Should words using pre and post, like "postpeak" be one word, two, or hyphenated?
Hello Anon

Welcome to English Forums. I'm also an English learner and I am learning English here by asking and answering questions.

The "post-" you are asking about is a prefix derived from Latin, meaning "after" or "subsequent to". Some of the words preceded with the prefix "post-" themselves are of Latin origin. For example "postscript" comes from the Latin word "postscriptum". Such words should be written as a word without a hyphen. But most of the words in the form "post-X" were coined by putting "post-" to an existing word. The examples are "post-war", "post-climax", "post-wagon", etc. Those newly coined words were originally written in the form "post-X" with a hyphen in between "post" and "X". Some of them, however, as they are so commonly used, came to be written in the form "postX" (without a hyphen). The examples are "postnatal" and "postgraduate". There seems no rule about which word is with or without a hyphen. So you have to look in a good dictionary to know whether it should be written as "post-X" or as "postX".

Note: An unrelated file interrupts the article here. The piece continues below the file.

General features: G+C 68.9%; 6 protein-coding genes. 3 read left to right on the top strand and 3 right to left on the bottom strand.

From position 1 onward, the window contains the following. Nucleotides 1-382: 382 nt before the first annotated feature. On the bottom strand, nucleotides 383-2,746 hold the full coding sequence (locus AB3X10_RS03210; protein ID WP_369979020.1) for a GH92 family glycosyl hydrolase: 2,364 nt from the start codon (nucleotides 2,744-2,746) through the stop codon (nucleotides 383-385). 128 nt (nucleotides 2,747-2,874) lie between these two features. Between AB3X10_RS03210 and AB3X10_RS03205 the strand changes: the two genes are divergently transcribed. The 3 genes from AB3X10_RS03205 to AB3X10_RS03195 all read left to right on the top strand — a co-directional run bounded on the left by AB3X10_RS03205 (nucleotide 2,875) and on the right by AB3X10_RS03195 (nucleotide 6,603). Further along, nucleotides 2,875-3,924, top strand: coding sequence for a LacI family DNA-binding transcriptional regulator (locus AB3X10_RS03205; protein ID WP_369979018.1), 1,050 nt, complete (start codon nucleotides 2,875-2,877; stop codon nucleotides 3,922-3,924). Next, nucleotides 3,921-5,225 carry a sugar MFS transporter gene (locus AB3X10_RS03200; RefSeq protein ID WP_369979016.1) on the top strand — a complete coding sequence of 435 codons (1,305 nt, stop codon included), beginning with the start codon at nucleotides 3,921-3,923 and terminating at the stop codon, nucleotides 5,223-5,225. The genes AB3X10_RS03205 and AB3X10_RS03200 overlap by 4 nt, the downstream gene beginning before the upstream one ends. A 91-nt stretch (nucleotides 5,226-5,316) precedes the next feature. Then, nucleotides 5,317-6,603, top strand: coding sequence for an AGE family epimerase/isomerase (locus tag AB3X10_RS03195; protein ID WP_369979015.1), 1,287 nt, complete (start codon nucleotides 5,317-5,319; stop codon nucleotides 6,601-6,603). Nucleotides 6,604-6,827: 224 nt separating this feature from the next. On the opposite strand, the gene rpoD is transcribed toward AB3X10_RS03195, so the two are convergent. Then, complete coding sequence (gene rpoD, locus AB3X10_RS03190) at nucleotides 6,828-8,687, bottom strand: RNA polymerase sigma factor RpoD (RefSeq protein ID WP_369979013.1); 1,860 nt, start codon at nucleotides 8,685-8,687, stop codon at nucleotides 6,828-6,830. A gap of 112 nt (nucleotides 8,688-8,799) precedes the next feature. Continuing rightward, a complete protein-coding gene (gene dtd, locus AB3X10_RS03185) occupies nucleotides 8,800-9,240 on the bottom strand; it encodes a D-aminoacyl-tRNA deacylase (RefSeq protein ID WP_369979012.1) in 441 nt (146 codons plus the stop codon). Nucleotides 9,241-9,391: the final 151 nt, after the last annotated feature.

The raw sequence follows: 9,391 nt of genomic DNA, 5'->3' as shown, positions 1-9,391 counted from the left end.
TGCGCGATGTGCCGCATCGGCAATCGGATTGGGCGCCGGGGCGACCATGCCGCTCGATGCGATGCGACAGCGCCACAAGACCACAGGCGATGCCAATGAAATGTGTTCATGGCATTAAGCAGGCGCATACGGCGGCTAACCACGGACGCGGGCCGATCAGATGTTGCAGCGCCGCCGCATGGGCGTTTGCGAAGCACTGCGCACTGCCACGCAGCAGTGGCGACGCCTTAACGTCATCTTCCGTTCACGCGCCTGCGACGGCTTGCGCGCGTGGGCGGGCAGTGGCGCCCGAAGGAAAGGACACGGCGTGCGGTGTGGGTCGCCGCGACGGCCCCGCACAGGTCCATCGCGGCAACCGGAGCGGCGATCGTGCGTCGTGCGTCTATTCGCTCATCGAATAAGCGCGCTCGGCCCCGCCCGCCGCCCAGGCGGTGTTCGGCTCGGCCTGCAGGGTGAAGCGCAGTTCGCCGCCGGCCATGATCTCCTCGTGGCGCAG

"Post-peak" is a new word to me, but I believe it should be written as "post-peak" because they write "post-climax" as "post-climax" not as "postclimax".


pre-publication or prepublication